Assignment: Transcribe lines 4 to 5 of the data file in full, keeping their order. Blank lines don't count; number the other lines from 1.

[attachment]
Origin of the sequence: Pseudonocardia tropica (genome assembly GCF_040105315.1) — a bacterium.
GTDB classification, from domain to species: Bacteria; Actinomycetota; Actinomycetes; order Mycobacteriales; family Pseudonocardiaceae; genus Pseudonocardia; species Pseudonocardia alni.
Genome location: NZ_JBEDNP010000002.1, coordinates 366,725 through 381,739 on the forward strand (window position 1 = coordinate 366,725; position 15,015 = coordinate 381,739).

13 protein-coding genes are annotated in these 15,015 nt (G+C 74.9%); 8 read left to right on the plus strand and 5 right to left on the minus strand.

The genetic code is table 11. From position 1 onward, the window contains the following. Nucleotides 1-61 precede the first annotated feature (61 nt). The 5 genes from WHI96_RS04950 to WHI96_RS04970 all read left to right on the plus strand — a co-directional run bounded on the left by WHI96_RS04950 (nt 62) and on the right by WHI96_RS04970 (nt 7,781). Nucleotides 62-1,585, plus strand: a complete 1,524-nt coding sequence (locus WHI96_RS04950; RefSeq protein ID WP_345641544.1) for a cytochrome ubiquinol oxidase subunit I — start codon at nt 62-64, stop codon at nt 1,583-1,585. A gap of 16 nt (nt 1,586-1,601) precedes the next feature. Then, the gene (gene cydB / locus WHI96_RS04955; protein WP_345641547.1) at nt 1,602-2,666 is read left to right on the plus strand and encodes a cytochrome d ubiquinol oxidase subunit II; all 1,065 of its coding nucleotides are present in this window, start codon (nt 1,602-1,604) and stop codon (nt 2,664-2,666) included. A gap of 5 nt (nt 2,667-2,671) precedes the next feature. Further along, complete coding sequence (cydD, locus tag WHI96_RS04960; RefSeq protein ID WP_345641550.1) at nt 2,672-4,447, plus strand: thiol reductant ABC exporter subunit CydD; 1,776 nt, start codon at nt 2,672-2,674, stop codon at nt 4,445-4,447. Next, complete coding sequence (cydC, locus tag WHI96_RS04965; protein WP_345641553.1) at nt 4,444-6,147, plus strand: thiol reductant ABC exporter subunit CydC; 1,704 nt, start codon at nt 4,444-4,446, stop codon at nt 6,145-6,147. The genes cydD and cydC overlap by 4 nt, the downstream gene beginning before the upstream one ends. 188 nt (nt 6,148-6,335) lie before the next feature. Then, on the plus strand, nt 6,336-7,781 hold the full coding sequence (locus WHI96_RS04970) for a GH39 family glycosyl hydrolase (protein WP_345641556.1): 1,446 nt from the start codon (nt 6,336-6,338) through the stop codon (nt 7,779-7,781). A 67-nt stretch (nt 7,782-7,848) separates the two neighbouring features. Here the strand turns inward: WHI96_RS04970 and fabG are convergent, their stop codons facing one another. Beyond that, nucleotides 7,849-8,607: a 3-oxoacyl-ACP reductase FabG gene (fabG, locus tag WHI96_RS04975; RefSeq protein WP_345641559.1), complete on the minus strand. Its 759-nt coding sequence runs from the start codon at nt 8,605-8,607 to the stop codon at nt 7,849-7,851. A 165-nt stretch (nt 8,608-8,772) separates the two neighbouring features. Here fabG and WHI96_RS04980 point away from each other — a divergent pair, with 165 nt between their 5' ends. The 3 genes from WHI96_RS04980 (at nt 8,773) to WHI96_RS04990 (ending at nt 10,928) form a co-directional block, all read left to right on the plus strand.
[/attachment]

13 protein-coding genes are annotated in these 15,015 nt (G+C 74.9%); 8 read left to right on the plus strand and 5 right to left on the minus strand.

The genetic code is table 11. From position 1 onward, the window contains the following. Nucleotides 1-61 precede the first annotated feature (61 nt). The 5 genes from WHI96_RS04950 to WHI96_RS04970 all read left to right on the plus strand — a co-directional run bounded on the left by WHI96_RS04950 (nt 62) and on the right by WHI96_RS04970 (nt 7,781). Nucleotides 62-1,585, plus strand: a complete 1,524-nt coding sequence (locus WHI96_RS04950; RefSeq protein ID WP_345641544.1) for a cytochrome ubiquinol oxidase subunit I — start codon at nt 62-64, stop codon at nt 1,583-1,585. A gap of 16 nt (nt 1,586-1,601) precedes the next feature. Then, the gene (gene cydB / locus WHI96_RS04955; protein WP_345641547.1) at nt 1,602-2,666 is read left to right on the plus strand and encodes a cytochrome d ubiquinol oxidase subunit II; all 1,065 of its coding nucleotides are present in this window, start codon (nt 1,602-1,604) and stop codon (nt 2,664-2,666) included. A gap of 5 nt (nt 2,667-2,671) precedes the next feature. Further along, complete coding sequence (cydD, locus tag WHI96_RS04960; RefSeq protein ID WP_345641550.1) at nt 2,672-4,447, plus strand: thiol reductant ABC exporter subunit CydD; 1,776 nt, start codon at nt 2,672-2,674, stop codon at nt 4,445-4,447. Next, complete coding sequence (cydC, locus tag WHI96_RS04965; protein WP_345641553.1) at nt 4,444-6,147, plus strand: thiol reductant ABC exporter subunit CydC; 1,704 nt, start codon at nt 4,444-4,446, stop codon at nt 6,145-6,147. The genes cydD and cydC overlap by 4 nt, the downstream gene beginning before the upstream one ends. 188 nt (nt 6,148-6,335) lie before the next feature. Then, on the plus strand, nt 6,336-7,781 hold the full coding sequence (locus WHI96_RS04970) for a GH39 family glycosyl hydrolase (protein WP_345641556.1): 1,446 nt from the start codon (nt 6,336-6,338) through the stop codon (nt 7,779-7,781). A 67-nt stretch (nt 7,782-7,848) separates the two neighbouring features. Here the strand turns inward: WHI96_RS04970 and fabG are convergent, their stop codons facing one another. Beyond that, nucleotides 7,849-8,607: a 3-oxoacyl-ACP reductase FabG gene (fabG, locus tag WHI96_RS04975; RefSeq protein WP_345641559.1), complete on the minus strand. Its 759-nt coding sequence runs from the start codon at nt 8,605-8,607 to the stop codon at nt 7,849-7,851. A 165-nt stretch (nt 8,608-8,772) separates the two neighbouring features. Here fabG and WHI96_RS04980 point away from each other — a divergent pair, with 165 nt between their 5' ends. The 3 genes from WHI96_RS04980 (at nt 8,773) to WHI96_RS04990 (ending at nt 10,928) form a co-directional block, all read left to right on the plus strand.